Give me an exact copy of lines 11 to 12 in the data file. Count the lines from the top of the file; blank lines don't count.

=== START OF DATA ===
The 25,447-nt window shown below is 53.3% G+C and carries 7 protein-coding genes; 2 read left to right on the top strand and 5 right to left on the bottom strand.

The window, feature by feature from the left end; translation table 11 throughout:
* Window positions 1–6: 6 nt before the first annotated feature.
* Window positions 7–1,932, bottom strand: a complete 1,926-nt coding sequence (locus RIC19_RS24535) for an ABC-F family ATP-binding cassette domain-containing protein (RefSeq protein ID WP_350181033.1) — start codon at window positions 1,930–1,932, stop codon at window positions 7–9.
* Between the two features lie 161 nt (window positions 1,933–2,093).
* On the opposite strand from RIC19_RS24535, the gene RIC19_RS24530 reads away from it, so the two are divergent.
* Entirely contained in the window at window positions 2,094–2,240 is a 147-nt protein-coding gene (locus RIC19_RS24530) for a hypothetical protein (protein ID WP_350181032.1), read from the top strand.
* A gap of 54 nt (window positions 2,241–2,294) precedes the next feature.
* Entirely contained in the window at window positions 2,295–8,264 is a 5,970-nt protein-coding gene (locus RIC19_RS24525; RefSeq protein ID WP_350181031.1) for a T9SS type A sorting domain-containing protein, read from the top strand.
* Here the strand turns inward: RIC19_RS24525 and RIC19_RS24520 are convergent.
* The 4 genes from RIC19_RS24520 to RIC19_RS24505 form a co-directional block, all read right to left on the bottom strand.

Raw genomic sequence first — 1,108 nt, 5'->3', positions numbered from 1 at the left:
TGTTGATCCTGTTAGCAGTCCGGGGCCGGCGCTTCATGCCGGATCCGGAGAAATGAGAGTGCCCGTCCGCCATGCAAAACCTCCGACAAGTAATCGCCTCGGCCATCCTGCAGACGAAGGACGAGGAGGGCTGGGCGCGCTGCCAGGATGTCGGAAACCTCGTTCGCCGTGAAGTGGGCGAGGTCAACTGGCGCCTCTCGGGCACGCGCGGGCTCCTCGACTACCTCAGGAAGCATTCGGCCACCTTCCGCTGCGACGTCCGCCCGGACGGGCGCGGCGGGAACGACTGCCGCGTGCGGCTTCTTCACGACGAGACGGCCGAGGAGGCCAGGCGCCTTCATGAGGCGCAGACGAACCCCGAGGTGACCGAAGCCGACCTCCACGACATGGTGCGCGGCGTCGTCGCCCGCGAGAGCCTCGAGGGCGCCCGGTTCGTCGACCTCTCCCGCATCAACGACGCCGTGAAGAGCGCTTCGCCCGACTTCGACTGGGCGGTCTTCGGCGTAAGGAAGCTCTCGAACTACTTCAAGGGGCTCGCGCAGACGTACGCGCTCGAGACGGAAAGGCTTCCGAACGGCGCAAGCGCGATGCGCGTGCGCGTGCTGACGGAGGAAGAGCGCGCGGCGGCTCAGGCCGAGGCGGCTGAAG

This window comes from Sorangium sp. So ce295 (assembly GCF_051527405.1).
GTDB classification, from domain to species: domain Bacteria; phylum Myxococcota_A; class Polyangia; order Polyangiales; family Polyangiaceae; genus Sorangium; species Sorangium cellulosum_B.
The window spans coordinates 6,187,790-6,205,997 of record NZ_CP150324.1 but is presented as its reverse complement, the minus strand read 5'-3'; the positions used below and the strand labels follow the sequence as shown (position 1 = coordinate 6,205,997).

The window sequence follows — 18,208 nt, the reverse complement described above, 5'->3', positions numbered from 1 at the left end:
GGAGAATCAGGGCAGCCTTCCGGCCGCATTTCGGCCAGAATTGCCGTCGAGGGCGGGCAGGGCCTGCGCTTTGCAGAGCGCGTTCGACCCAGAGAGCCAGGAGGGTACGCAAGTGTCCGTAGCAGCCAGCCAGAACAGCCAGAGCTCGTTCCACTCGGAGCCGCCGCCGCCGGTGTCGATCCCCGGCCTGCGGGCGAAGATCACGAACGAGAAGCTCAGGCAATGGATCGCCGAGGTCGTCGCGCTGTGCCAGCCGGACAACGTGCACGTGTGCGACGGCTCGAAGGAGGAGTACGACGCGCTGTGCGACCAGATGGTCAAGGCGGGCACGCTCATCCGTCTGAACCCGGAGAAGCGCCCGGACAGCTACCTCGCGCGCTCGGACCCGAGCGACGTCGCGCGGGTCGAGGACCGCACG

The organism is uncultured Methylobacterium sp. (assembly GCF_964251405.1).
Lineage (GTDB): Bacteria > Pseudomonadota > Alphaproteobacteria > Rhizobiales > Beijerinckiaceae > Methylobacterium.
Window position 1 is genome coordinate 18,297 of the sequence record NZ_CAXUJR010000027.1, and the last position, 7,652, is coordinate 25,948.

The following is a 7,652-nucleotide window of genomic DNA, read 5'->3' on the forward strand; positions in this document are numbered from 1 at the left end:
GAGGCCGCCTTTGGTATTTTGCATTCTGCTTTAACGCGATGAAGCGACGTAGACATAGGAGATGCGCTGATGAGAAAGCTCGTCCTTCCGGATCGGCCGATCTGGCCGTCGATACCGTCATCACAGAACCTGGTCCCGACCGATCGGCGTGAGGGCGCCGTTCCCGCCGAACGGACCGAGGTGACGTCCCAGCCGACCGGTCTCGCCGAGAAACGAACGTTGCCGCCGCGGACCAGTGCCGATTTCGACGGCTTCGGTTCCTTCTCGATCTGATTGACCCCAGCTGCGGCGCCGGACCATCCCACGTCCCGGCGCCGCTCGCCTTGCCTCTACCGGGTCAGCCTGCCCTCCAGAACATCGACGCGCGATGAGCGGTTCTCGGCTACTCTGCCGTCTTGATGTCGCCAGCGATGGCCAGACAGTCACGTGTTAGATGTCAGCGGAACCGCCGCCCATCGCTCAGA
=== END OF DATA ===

* The 4 genes from RIC19_RS24520 to RIC19_RS24505 form a co-directional block, all read right to left on the bottom strand.

Raw genomic sequence first — 1,108 nt, 5'->3', positions numbered from 1 at the left: